Think Like a Terrorist to Combat Terrorism and Radicalization in Prison
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Think Like a Terrorist to Combat Terrorism and Radicalization in Prison provides guidelines for hardening facilities, training staff, preparing for radicalized-terrorist inmates’ incarceration, and monitoring these inmates after their release. The book combines practitioner experience with scholarly insights to offer practical suggestions bolstered by research. The authors offer suggestions for housing, programming, security, and staff training with the ultimate goal of keeping correctional facilities, staff, and other inmates, safe from radicalization and spreading terrorist doctrines and terrorist acts, which requires examining and potentially changing prison and correctional officer policies and procedures, hiring and training suitable staff, and ensuring technology is available.
Correctional facilities can curtail the recruitment and radicalization of inmates by developing staff training, de-radicalization programs, management methods, techniques, and practices that address the recruitment issues associated with this threat. The need for understanding, and the role line correctional officers and first-line supervisors play in preventing radicalization, is critical in this process. It is also vital to connect with and maintain communication with appropriate security and intelligence agencies as needed.
• Outlines common terrorist and extremist activities in prison using relevant real-world examples
• Instructs on how to detect and recognize such efforts as recruitment and radicalization and how to curtail and prevent such activity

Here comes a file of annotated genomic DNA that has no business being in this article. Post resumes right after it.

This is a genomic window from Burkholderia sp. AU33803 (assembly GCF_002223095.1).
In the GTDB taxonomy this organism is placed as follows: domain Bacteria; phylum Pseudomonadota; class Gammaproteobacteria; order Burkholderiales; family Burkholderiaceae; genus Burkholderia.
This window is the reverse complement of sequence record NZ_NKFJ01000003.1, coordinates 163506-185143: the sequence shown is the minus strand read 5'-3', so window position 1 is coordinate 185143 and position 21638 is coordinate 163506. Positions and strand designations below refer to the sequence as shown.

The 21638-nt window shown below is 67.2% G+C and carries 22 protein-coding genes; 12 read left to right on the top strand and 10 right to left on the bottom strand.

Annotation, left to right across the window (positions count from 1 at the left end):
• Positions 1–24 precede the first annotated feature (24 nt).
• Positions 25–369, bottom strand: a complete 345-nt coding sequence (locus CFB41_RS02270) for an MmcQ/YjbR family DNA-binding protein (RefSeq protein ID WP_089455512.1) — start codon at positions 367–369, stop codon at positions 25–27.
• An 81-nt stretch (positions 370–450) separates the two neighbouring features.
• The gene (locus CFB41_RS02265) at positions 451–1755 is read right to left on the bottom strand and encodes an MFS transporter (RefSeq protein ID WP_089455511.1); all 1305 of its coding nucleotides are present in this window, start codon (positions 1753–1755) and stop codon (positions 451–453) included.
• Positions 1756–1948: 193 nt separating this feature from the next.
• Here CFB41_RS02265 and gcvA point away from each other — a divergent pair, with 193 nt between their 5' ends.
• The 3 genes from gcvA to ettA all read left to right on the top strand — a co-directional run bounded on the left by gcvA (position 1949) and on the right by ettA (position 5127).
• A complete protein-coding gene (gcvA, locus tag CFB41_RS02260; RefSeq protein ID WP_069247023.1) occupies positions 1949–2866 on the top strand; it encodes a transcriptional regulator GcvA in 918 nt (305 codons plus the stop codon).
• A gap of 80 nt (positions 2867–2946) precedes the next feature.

• Provides guidance on establishing de-radicalization programs within prison facilities
• Presents recommendations on collecting, analyzing, and disseminating intelligence to correctional, law-enforcement, and intelligence agencies on potential terrorist activities and recruitment efforts
Table of Contents
1: Extremist-Terrorist Inmates and Others
2: The Scope of Terrorism
3: Characteristics of Radicals
4: Terrorist-Extremists vs. Criminal Inmates
5: Planning and Implementing Change
6: People in the Matrix
7: Places and Technology in the Matrix
8: Staff Recruitment and Training
9: Classification, and Other Essentials
10: Inmate Programs to Limit Radicalization
11: Islam, Conversions, Chaplains and Imams
12: Radicalization Recruitment in Facilities
13: Inmate Vulnerability and Correctional Facility Practices
14: Future Challenges
15: Inmate Release and Probation and Parole
16: The Next Steps
Appendix 1: The Captured Al-Qaeda Training Manual
Appendix 2: Radicalization and Intelligence Gathering in Correctional Institutions
Appendix 3: Religious Issues
Appendix 4: "Posse Comitatus"
Bill Sturgeon received his BS in Criminal Justice Administration from Southern Vermont College, Bennington, VT and his MA in Criminal Justice Administration from Goddard College, Plainfield, VT. Bill’s counterterrorism experience dates back to the mid-1980’s. Bill has been researching the impact of terrorist-extremist inmates on correctional management, operations, and training since the first World Trade Center Bombing in 1993.
Francesca Spina, PhD is an Associate Professor and the Chair of the Criminal Justice Department at Springfield College. She earned a PhD in Criminal Justice and Criminology from the University of Massachusetts Lowell and a BA in Economics from Trinity College.Dr. Spina’s research interests include corrections, race and justice, and criminal justice policy reform.